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Using a different solvent for injection than for the mobile phase

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http://pubman.mpdl.mpg.de/cone/persons/resource/persons86301

Gedicke,  K.
Physical and Chemical Foundations of Process Engineering, Max Planck Institute for Dynamics of Complex Technical Systems, Max Planck Society;

http://pubman.mpdl.mpg.de/cone/persons/resource/persons86247

Antos,  D.
Rzeszow Univ Technol, Rzeszow, Poland;
Physical and Chemical Foundations of Process Engineering, Max Planck Institute for Dynamics of Complex Technical Systems, Max Planck Society;

http://pubman.mpdl.mpg.de/cone/persons/resource/persons86477

Seidel-Morgenstern,  A.
Physical and Chemical Foundations of Process Engineering, Max Planck Institute for Dynamics of Complex Technical Systems, Max Planck Society;
Otto-von-Guericke-Universität Magdeburg, External Organizations;

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Gedicke, K., Poplewska, I., Antos, D., & Seidel-Morgenstern, A. (2006). Using a different solvent for injection than for the mobile phase. Talk presented at SPICA 2006: 11th International Symposium on Preparative and Industrial Chromatography and Allied Techniques. Innsbruck, Austria. 2006-10-15 - 2006-10-18.


Cite as: http://hdl.handle.net/11858/00-001M-0000-0013-9983-7
Abstract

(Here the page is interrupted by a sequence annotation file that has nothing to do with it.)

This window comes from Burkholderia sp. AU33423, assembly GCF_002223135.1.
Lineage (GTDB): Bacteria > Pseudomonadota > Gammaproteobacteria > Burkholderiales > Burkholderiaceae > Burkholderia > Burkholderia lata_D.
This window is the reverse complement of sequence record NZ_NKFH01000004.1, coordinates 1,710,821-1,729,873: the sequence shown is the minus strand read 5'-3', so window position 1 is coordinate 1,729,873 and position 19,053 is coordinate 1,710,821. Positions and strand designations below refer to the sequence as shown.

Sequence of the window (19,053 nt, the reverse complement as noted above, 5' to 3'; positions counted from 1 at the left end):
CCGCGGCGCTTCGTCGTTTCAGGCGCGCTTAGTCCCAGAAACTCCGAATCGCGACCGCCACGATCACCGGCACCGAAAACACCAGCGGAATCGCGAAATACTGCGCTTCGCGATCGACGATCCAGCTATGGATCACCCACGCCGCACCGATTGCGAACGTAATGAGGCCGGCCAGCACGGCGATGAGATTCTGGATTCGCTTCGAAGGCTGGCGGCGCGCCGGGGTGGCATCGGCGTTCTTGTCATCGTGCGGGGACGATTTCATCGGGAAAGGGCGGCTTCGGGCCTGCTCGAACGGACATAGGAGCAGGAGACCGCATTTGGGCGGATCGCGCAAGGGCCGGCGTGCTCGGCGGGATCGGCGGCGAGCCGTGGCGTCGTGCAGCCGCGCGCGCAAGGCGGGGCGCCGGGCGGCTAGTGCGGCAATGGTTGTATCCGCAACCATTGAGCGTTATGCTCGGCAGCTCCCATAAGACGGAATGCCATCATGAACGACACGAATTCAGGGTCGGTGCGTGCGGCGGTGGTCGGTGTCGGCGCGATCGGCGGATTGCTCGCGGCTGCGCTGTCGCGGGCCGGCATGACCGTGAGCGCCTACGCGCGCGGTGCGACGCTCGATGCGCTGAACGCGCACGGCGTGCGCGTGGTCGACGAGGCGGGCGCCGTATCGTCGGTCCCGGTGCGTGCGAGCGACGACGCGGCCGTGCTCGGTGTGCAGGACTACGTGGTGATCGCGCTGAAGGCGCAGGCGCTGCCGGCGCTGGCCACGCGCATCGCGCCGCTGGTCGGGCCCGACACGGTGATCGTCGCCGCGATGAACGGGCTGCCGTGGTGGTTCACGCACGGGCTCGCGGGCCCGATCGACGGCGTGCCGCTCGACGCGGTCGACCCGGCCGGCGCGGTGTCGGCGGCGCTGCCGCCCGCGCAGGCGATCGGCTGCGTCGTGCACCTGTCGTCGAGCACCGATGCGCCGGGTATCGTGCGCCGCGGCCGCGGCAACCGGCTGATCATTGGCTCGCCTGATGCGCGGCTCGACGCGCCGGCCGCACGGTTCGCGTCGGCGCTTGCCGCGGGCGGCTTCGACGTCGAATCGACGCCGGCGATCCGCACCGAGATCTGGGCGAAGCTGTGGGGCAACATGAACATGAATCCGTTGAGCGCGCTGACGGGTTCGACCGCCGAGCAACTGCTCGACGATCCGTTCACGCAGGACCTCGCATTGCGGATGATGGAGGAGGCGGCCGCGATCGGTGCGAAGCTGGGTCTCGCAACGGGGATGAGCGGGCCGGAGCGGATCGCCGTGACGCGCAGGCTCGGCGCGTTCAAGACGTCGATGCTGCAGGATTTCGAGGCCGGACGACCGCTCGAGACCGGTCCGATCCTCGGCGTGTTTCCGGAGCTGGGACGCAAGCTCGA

In preparative chromatography often the solubility of samples to be separated is low in mobile phases suitable for the separation. Thus, large injection volumes have to be applied, if the same solvent is used for the injection, which leads to reduced resolution. To overcome such limitations in practice, often solvents with higher solubility are used for the injection. However, this introduces the danger of causing undesired effects of peak splitting1,2 and, less frequently, crystallization and blocking phenomena. In this work a methodology is presented to evaluate the use of such an injection strategy. As an example the separation of D and L-threonine on a Chirobiotic-T stationary phase (Astec, U.S.A.) with ethanol/water mixtures as the mobile phases is considered. This methodology consists of: - experimental determination of the adsorption isotherms of the solutes from overloaded chromatograms using a fast peak fitting method3 as a function of the mobile phase composition - determination of the excess isotherm of the components of the mobile phase by perturbations at various mobile phase compositions - determination of a best mobile phase composition by numerical optimization of injections of the solutes: o dissolved in the mobile phase (i.e., cinj=2-16g/l - close to solubility limit) o dissolved in water (cinj=150g/l) An optimal mobile phase composition (25/75 water/ethanol) and optimal injection amounts have been identified. The results of the parametric study have been experimentally verified. For the example studied the high concentration injections in water outperformed by roughly 20% injections in the mobile phase used for the elution. This effect is mainly due to the fact, that much smaller injection volumes can be used to dose the same amount of threonine compared to the injections in the mobile phase. Finally, a discussion on the limits of the application of injections in a different solvent than for the elution will be given. 1P. Janderea, G.Guiochon, J.Chromatogr. 588 (1991) 1-14. 2K. Gedicke, M. Tomusiak, D. Antos, A. Seidel-Morgenstern, J. Chromatogr. A 1092 (2005) 142-148. 3A. Felinger, A. Cavazzini, G. Guiochon, J. Chromatogr. A 986 (2003) 207-225.